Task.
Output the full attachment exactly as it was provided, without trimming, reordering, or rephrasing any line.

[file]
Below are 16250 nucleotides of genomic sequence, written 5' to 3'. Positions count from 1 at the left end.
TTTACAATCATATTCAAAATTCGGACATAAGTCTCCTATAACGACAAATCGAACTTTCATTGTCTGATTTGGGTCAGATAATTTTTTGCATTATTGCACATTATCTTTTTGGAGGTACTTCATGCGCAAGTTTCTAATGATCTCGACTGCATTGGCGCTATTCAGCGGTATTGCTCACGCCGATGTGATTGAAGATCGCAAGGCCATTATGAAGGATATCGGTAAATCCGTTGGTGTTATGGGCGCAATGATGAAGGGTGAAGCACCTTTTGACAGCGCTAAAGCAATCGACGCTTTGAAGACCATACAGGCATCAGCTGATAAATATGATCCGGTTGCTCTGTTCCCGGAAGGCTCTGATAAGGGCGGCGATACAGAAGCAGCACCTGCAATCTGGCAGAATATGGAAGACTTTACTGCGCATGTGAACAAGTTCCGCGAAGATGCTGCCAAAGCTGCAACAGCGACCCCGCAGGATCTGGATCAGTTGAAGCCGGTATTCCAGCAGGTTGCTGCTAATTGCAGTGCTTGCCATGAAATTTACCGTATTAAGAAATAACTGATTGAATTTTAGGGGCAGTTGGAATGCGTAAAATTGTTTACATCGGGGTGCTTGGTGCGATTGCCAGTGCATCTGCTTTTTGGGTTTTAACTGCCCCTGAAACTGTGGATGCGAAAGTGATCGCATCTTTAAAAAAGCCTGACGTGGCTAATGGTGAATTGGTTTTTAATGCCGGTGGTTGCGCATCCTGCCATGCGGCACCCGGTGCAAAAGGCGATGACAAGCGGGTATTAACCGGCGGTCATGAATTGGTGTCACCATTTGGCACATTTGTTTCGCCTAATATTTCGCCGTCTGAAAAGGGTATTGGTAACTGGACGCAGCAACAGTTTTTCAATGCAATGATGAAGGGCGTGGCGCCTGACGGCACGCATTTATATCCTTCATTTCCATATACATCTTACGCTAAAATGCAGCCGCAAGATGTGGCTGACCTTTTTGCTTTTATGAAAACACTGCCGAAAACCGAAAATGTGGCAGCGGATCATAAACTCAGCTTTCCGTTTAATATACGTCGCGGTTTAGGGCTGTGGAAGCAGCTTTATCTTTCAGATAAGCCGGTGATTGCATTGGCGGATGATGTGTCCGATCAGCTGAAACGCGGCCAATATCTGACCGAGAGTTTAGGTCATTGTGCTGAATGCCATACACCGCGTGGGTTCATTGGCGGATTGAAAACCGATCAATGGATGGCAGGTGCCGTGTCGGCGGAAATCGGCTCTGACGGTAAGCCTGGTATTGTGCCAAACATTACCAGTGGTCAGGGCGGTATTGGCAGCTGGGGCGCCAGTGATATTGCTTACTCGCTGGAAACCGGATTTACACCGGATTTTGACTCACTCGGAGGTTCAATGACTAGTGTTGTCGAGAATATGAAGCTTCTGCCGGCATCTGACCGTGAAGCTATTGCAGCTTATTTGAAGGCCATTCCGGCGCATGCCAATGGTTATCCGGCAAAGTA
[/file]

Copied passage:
Below are 16250 nucleotides of genomic sequence, written 5' to 3'. Positions count from 1 at the left end.
TTTACAATCATATTCAAAATTCGGACATAAGTCTCCTATAACGACAAATCGAACTTTCATTGTCTGATTTGGGTCAGATAATTTTTTGCATTATTGCACATTATCTTTTTGGAGGTACTTCATGCGCAAGTTTCTAATGATCTCGACTGCATTGGCGCTATTCAGCGGTATTGCTCACGCCGATGTGATTGAAGATCGCAAGGCCATTATGAAGGATATCGGTAAATCCGTTGGTGTTATGGGCGCAATGATGAAGGGTGAAGCACCTTTTGACAGCGCTAAAGCAATCGACGCTTTGAAGACCATACAGGCATCAGCTGATAAATATGATCCGGTTGCTCTGTTCCCGGAAGGCTCTGATAAGGGCGGCGATACAGAAGCAGCACCTGCAATCTGGCAGAATATGGAAGACTTTACTGCGCATGTGAACAAGTTCCGCGAAGATGCTGCCAAAGCTGCAACAGCGACCCCGCAGGATCTGGATCAGTTGAAGCCGGTATTCCAGCAGGTTGCTGCTAATTGCAGTGCTTGCCATGAAATTTACCGTATTAAGAAATAACTGATTGAATTTTAGGGGCAGTTGGAATGCGTAAAATTGTTTACATCGGGGTGCTTGGTGCGATTGCCAGTGCATCTGCTTTTTGGGTTTTAACTGCCCCTGAAACTGTGGATGCGAAAGTGATCGCATCTTTAAAAAAGCCTGACGTGGCTAATGGTGAATTGGTTTTTAATGCCGGTGGTTGCGCATCCTGCCATGCGGCACCCGGTGCAAAAGGCGATGACAAGCGGGTATTAACCGGCGGTCATGAATTGGTGTCACCATTTGGCACATTTGTTTCGCCTAATATTTCGCCGTCTGAAAAGGGTATTGGTAACTGGACGCAGCAACAGTTTTTCAATGCAATGATGAAGGGCGTGGCGCCTGACGGCACGCATTTATATCCTTCATTTCCATATACATCTTACGCTAAAATGCAGCCGCAAGATGTGGCTGACCTTTTTGCTTTTATGAAAACACTGCCGAAAACCGAAAATGTGGCAGCGGATCATAAACTCAGCTTTCCGTTTAATATACGTCGCGGTTTAGGGCTGTGGAAGCAGCTTTATCTTTCAGATAAGCCGGTGATTGCATTGGCGGATGATGTGTCCGATCAGCTGAAACGCGGCCAATATCTGACCGAGAGTTTAGGTCATTGTGCTGAATGCCATACACCGCGTGGGTTCATTGGCGGATTGAAAACCGATCAATGGATGGCAGGTGCCGTGTCGGCGGAAATCGGCTCTGACGGTAAGCCTGGTATTGTGCCAAACATTACCAGTGGTCAGGGCGGTATTGGCAGCTGGGGCGCCAGTGATATTGCTTACTCGCTGGAAACCGGATTTACACCGGATTTTGACTCACTCGGAGGTTCAATGACTAGTGTTGTCGAGAATATGAAGCTTCTGCCGGCATCTGACCGTGAAGCTATTGCAGCTTATTTGAAGGCCATTCCGGCGCATGCCAATGGTTATCCGGCAAAGTA